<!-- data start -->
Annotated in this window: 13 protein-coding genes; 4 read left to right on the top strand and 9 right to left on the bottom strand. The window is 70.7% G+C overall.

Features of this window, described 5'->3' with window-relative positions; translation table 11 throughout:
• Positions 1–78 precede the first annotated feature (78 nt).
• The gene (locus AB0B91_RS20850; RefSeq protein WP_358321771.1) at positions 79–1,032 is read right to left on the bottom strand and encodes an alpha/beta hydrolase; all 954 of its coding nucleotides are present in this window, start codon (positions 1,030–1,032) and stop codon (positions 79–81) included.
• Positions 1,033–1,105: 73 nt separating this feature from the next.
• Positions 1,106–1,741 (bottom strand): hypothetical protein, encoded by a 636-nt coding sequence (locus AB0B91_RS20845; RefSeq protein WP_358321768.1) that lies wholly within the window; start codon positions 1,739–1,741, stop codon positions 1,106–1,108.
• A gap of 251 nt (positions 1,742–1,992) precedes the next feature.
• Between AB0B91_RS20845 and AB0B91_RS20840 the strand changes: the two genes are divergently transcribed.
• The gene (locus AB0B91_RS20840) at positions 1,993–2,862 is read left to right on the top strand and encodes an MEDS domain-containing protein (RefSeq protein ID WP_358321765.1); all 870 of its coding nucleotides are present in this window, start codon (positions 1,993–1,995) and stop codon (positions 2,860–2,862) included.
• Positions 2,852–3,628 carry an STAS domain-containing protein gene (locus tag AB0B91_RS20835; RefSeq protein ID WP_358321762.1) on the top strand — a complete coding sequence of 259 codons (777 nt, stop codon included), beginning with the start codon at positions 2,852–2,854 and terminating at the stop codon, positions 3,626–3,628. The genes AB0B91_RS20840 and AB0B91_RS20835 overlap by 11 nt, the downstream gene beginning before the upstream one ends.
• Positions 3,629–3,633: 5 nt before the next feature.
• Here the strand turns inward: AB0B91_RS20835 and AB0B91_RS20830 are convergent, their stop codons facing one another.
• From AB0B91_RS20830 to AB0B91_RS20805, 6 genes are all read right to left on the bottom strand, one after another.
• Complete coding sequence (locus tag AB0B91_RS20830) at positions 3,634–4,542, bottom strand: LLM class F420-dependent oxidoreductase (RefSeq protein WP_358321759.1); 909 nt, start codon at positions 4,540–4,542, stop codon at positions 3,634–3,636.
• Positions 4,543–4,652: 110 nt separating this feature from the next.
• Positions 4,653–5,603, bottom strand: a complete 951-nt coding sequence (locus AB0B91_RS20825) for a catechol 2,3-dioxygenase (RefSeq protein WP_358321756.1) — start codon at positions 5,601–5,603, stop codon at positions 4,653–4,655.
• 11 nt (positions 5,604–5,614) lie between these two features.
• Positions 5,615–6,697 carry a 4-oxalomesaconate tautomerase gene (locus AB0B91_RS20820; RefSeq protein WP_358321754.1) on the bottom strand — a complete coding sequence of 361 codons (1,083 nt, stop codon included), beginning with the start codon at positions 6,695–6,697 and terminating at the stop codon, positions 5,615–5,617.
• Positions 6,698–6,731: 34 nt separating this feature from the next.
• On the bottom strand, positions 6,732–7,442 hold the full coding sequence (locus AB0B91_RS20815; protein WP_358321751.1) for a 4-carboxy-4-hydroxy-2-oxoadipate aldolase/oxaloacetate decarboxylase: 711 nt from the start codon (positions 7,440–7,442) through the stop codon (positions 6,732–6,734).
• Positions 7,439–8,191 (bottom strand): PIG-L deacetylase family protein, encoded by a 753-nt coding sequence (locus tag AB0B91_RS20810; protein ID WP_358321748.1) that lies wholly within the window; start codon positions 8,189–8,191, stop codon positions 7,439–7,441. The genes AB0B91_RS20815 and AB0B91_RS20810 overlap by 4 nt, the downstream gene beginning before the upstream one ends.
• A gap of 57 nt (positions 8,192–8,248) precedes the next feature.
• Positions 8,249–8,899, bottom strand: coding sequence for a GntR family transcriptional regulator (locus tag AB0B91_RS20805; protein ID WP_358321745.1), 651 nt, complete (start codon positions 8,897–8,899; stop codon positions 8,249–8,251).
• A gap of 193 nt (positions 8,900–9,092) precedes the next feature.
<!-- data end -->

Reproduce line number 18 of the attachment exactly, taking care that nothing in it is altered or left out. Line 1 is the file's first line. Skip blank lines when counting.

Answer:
• Positions 5,615–6,697 carry a 4-oxalomesaconate tautomerase gene (locus AB0B91_RS20820; RefSeq protein WP_358321754.1) on the bottom strand — a complete coding sequence of 361 codons (1,083 nt, stop codon included), beginning with the start codon at positions 6,695–6,697 and terminating at the stop codon, positions 5,615–5,617.